Karla Garcia said her son’s social media addiction started in fourth grade, when he got his own computer for virtual learning and logged on to YouTube. Now, two years later, the video-sharing site has replaced both schoolwork and the activities he used to love — like composing music or serenading his friends on the piano, she said.
“He just has to have his YouTube,” said Garcia, 56, of West Los Angeles.
Alessandro Greco, now 11 and a soon-to-be sixth grader, watches videos even when he tells his mom that he is starting homework, making his bed, or practicing his instrument. When she confronts him, she said, he gets frustrated and says he hates himself because he feels like watching YouTube isn’t a choice.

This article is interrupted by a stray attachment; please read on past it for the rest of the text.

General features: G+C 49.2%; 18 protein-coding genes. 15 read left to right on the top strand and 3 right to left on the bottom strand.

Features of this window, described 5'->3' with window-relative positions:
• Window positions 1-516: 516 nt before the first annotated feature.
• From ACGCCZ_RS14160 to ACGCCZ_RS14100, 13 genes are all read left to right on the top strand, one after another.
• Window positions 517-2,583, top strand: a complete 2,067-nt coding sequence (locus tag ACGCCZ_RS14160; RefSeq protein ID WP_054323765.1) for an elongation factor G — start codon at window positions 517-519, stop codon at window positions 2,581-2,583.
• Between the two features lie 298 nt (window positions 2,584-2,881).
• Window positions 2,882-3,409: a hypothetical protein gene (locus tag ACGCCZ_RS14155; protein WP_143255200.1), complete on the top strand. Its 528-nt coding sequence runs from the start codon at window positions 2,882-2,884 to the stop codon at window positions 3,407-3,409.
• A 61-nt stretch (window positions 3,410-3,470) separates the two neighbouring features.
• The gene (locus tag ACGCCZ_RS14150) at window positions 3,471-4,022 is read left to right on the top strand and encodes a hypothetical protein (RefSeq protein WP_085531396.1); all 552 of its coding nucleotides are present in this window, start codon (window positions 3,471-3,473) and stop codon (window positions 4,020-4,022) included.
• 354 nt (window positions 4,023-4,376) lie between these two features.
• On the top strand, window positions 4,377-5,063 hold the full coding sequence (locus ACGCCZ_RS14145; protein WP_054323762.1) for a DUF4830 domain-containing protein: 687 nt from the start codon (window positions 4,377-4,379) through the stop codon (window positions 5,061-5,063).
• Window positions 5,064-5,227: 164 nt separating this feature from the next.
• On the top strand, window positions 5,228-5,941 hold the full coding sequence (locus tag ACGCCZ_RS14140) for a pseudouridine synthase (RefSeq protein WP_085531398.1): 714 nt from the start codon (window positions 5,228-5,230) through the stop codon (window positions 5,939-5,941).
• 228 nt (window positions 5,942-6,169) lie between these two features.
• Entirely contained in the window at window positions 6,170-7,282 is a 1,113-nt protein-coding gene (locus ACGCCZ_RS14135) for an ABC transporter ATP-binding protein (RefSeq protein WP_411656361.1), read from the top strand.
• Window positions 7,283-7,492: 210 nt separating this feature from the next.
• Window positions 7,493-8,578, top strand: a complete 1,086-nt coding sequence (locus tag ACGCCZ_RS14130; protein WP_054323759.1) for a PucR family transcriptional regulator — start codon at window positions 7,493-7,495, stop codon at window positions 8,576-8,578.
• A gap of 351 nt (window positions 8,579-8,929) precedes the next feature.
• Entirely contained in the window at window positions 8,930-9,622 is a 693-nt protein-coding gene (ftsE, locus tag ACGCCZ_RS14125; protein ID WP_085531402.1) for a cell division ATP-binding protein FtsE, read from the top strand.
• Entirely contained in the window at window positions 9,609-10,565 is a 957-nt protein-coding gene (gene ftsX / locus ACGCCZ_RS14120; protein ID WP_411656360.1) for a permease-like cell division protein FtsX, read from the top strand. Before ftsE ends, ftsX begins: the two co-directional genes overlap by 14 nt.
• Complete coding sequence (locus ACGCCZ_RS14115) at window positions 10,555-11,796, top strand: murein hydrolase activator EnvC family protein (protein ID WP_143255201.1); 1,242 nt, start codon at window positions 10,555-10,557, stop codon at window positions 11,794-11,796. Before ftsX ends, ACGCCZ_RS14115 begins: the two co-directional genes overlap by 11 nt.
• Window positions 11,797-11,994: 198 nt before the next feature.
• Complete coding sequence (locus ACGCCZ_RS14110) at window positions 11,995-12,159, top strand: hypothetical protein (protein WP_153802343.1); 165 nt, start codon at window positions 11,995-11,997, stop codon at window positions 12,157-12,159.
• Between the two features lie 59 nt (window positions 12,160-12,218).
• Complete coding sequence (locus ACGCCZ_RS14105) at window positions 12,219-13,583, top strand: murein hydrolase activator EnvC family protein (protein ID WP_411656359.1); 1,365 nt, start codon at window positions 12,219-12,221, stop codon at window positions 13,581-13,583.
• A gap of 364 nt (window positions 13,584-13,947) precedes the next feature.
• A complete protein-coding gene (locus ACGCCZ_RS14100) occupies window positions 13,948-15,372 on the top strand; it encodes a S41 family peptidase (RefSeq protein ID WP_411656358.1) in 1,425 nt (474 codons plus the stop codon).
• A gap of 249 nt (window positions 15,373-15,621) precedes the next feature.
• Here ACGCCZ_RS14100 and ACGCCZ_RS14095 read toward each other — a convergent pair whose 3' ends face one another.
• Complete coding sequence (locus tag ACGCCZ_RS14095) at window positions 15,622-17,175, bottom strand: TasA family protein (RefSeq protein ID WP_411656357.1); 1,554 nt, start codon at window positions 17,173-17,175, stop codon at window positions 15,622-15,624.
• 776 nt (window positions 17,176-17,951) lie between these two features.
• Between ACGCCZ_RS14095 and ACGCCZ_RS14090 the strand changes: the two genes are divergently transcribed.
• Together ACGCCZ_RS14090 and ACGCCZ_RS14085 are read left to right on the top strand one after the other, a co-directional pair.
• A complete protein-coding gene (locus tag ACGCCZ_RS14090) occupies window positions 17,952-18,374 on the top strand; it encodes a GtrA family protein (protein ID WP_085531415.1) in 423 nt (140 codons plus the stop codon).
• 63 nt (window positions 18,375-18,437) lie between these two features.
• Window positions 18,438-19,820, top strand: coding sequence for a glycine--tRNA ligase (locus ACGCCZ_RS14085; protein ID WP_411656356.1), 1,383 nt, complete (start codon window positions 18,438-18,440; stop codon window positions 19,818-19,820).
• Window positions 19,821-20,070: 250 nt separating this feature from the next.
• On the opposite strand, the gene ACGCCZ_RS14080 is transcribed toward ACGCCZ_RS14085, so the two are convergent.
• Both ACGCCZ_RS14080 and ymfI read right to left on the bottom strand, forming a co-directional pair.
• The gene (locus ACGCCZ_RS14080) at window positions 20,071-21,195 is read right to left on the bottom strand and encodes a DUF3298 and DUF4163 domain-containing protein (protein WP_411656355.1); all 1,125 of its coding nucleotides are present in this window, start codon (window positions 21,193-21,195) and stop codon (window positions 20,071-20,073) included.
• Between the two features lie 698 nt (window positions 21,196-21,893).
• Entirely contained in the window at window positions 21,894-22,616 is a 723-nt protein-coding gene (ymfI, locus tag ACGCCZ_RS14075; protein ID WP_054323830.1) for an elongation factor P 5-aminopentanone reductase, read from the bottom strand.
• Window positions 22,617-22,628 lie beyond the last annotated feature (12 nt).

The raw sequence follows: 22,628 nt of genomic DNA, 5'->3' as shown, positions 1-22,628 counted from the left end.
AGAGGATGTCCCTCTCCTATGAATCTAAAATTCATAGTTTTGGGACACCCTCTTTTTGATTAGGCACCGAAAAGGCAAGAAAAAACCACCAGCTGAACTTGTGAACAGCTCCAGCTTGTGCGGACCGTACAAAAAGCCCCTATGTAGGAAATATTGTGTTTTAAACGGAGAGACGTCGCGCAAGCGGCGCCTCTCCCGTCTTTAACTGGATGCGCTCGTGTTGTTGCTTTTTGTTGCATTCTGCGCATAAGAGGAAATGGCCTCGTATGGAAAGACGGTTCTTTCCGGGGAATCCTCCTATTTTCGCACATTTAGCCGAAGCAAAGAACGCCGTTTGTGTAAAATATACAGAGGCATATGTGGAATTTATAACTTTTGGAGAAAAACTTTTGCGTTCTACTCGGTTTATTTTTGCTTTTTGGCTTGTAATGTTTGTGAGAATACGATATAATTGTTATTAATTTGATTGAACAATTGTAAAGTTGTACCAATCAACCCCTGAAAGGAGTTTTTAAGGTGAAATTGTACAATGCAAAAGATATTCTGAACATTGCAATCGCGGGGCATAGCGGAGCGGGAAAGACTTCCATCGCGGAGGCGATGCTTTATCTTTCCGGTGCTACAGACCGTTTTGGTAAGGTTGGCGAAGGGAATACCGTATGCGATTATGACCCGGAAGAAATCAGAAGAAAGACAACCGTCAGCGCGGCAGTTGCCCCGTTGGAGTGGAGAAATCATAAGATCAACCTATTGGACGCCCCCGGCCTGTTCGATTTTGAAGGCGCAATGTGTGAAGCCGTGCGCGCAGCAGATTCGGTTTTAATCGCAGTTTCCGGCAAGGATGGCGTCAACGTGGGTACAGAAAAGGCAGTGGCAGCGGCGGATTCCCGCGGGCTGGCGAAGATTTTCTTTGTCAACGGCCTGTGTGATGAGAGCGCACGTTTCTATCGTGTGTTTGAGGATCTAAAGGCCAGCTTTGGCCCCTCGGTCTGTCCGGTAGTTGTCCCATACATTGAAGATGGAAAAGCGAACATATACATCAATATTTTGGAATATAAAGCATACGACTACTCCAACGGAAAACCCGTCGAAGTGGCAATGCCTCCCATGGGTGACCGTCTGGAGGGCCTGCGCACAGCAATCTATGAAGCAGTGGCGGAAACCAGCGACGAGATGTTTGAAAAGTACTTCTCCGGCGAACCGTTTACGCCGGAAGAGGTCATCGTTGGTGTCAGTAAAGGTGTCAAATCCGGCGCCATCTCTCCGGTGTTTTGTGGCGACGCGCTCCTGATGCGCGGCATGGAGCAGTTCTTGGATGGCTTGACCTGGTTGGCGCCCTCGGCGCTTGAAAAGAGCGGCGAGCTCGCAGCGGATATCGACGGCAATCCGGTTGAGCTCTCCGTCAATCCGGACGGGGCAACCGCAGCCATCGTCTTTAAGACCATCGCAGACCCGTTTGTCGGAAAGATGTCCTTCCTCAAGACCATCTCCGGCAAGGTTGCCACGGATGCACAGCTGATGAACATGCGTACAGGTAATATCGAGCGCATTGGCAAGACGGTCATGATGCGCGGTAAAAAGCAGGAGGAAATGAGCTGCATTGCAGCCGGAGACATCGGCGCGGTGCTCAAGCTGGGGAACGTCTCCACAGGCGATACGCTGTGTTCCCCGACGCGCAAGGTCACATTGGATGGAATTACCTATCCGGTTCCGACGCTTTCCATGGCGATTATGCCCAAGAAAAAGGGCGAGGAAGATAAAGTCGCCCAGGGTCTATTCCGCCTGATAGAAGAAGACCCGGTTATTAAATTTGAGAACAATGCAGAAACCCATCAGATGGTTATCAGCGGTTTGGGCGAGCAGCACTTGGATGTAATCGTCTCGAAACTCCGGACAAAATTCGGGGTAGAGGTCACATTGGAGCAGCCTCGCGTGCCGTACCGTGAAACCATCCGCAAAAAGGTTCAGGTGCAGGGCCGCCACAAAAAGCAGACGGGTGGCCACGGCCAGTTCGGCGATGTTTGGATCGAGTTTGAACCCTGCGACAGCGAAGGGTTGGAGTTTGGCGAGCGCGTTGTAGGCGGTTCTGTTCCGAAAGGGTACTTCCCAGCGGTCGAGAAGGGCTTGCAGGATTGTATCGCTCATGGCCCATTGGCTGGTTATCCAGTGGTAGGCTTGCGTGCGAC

Alessandro tells her he just can’t pull himself away, that he is addicted.
“It’s vicious — they’ve taken away my parenting ability,” Garcia said. “I can’t beat this.”
Some California lawmakers want to help Garcia and other parents protect their children’s mental health by targeting website elements they say were designed to hook kids — such as personalized posts that grab and hold viewers on a specific page, frequent push notifications that pull users back to their devices, and autoplay functions that provide a continuous stream of vi …